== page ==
The art of travel involves many things. Chief among them is a desire for adventure and a lack of fear of getting lost. Before Frodo set out on his journey from the Shire, he already had a taste for adventure. By the time his journey became a Quest, he had his cloak on and was standing in the portal before asking for directions.
I left Mission Terrace on my Koga bicycle this morning under clear skies and a bright sun, already committed to the southern route down to Lake Merced and Ocean Beach. But lurking in the back of my mind was finding the passage to Mill Valley. I’d crossed the Bridge before and ridden to Tiburon a few times. But that route is easy to track as long you keep the water to your right going in. Finding Mill Valley is a little more difficult, though maybe not so hard as say Bolinas.
I knew I’d have to leave the bicycle path that parallels Highway 101 just past Sausalito and find the road winding through the redwoods into the heart of town. I’d seen solitary bicycles on that route and guessed that was where they were headed. There is no bike lane, the two-lane road is very narrow and the sunlight stabbing through the trees plays havoc with one’s vision. But the trip would be worth it, for me. The town square at Mill Valley is the starting point for the Dipsea Race, a foot race that makes its way up 673 steps over the shoulders of Mount Tam and through streams, forests and grasslands down to Stinson Beach. It was my favorite race for some years though it absolutely kicked my ass.
A road traveled by bicycle looks different by car. It take a few passes to appreciate it, but you look for sewer grates, pavement cracks and gutter debris that you would hardly notice in a car. Sometimes the prudent thing to do is choose a different route than you know by four wheels. That was the case today. But it was fun, detours and all. I wore my Giants baseball cycling jersey and coupled with last night’s marathon playoff win over the Washington Nationals, I made friends every 20 minutes.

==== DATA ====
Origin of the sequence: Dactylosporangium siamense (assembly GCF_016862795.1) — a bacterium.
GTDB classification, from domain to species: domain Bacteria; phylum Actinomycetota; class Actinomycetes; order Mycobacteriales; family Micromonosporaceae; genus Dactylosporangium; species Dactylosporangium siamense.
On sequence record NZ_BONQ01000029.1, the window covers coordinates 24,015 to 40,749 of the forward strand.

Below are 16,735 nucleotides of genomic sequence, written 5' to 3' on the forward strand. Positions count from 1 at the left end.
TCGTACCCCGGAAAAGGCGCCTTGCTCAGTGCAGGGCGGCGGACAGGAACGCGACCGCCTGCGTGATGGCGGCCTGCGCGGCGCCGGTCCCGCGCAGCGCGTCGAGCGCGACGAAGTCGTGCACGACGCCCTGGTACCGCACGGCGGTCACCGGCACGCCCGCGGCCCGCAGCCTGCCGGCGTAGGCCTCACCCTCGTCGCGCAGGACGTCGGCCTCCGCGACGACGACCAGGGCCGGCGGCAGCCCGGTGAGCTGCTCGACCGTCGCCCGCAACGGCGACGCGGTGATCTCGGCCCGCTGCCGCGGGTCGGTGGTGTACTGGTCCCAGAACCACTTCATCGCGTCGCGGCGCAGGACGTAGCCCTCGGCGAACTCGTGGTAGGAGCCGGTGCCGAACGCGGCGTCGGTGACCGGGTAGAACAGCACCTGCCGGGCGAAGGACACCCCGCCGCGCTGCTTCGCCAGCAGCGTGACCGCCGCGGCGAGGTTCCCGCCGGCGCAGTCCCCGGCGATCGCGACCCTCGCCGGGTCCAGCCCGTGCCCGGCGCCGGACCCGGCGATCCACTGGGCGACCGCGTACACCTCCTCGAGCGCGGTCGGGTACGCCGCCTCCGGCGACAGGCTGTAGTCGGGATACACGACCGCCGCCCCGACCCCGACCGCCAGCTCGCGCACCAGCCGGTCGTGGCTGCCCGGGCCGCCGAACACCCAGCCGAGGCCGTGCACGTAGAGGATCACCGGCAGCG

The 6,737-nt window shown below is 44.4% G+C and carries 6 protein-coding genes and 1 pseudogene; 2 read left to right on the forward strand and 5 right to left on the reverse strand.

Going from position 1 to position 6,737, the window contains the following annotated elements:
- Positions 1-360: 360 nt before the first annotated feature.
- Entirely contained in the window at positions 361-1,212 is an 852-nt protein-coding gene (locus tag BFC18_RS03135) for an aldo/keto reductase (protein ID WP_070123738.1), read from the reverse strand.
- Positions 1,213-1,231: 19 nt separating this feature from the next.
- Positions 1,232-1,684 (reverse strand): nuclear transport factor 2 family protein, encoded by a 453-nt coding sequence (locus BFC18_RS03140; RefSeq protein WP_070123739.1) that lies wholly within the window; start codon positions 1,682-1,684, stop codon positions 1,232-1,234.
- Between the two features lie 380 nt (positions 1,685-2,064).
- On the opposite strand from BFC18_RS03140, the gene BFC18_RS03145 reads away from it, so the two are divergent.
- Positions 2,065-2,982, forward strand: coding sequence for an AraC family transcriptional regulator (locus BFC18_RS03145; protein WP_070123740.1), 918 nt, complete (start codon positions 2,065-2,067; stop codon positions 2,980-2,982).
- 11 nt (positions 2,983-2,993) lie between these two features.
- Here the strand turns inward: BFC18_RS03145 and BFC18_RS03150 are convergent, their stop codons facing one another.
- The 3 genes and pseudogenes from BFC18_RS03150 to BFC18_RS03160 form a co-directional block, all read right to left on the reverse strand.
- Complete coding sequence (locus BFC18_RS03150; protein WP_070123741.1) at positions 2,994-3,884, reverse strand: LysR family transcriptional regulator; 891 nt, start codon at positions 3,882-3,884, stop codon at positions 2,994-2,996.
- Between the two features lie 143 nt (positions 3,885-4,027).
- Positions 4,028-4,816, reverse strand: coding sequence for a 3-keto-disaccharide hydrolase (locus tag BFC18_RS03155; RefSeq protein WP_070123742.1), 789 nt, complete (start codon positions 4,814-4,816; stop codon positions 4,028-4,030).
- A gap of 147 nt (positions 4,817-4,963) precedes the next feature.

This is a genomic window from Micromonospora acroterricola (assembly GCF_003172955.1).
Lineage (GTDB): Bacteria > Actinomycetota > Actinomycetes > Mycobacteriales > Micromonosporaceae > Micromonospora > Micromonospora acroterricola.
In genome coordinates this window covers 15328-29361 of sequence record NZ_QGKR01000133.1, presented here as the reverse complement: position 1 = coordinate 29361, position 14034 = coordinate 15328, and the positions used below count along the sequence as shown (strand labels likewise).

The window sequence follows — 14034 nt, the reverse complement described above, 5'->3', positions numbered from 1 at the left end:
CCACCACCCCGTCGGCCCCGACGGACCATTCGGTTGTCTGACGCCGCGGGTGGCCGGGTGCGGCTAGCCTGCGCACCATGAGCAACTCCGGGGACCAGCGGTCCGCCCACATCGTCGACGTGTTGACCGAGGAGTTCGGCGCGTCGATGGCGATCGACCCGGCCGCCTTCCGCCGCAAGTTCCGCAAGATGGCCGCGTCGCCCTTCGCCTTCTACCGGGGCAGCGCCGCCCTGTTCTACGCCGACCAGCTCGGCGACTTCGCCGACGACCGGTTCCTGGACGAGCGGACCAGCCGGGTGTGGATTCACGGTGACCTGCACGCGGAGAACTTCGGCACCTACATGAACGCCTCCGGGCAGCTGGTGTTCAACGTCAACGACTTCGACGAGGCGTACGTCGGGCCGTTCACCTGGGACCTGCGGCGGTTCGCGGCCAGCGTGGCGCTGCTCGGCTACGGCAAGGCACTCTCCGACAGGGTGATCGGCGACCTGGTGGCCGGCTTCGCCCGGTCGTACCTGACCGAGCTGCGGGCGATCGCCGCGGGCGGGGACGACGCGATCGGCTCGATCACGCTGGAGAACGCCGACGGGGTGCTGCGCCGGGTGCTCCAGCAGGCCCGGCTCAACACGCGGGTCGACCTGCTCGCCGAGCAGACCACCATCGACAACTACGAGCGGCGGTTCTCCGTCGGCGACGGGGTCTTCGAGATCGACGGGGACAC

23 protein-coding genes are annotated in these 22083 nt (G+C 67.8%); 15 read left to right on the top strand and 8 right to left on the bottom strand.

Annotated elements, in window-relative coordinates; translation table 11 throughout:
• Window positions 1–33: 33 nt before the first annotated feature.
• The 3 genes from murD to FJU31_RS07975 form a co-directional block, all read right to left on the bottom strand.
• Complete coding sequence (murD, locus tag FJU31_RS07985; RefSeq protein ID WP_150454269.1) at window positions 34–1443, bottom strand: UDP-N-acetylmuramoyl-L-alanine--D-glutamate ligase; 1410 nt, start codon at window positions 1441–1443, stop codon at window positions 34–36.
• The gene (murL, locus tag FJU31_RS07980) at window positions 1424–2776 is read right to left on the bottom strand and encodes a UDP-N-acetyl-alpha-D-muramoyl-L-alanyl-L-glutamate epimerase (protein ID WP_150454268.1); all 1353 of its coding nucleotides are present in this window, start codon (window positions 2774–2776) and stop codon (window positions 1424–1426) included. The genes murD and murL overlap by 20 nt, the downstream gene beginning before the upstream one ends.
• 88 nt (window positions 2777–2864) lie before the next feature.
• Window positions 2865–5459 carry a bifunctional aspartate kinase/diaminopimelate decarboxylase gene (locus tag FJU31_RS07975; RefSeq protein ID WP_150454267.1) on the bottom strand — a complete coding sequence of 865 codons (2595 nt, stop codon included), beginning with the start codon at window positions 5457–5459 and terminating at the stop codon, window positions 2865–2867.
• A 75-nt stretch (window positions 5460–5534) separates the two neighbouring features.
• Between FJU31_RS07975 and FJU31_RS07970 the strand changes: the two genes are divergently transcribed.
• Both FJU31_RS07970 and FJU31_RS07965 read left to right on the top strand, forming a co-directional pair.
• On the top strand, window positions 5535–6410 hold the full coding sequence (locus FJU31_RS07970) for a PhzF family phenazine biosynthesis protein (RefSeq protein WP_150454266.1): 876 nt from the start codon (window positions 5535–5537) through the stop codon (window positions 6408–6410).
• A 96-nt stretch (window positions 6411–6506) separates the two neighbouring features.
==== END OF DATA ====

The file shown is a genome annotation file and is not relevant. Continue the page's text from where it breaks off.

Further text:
So I rode. I wandered. I found the town square and a nice sidewalk coffee stand with seating and an awesome music playlist. I could stay here until my battery died, but I’d have no music for the ride home. And there is a big hill to climb out of here getting back to the bridge. But as I coasted in, I saw a solitary cyclist coming out on a road I’ve never used before. I will have to look for it on my return trip.
Update: The route back was a “short cut” through old Fort Baker. This former military installation is not part of the Golden Gate National Recreation Area. In the day it was a training post and the site of the Coast Guard lifeboat installation, those hardy men and women who go out to the bay and sea to aid and rescue people who get themselves in over their head on the water. Lucky for us, they are still there. So is Cavallo Point, a five-star resort nestled into a pocket of the Marin headland. If you have enough money to hire people to sail your boat, you stay here when you visit Marin.
Anyhow. the route out and up is steep but much shorter than climbing out on Alexander Avenue from Bridgeway. And y0u are spared the insult climb on Conzelman Road to get back to the parking lot and access to the sidewalk of the Golden Gate Bridge. To find it just keep the water to your left as you approach the bridge.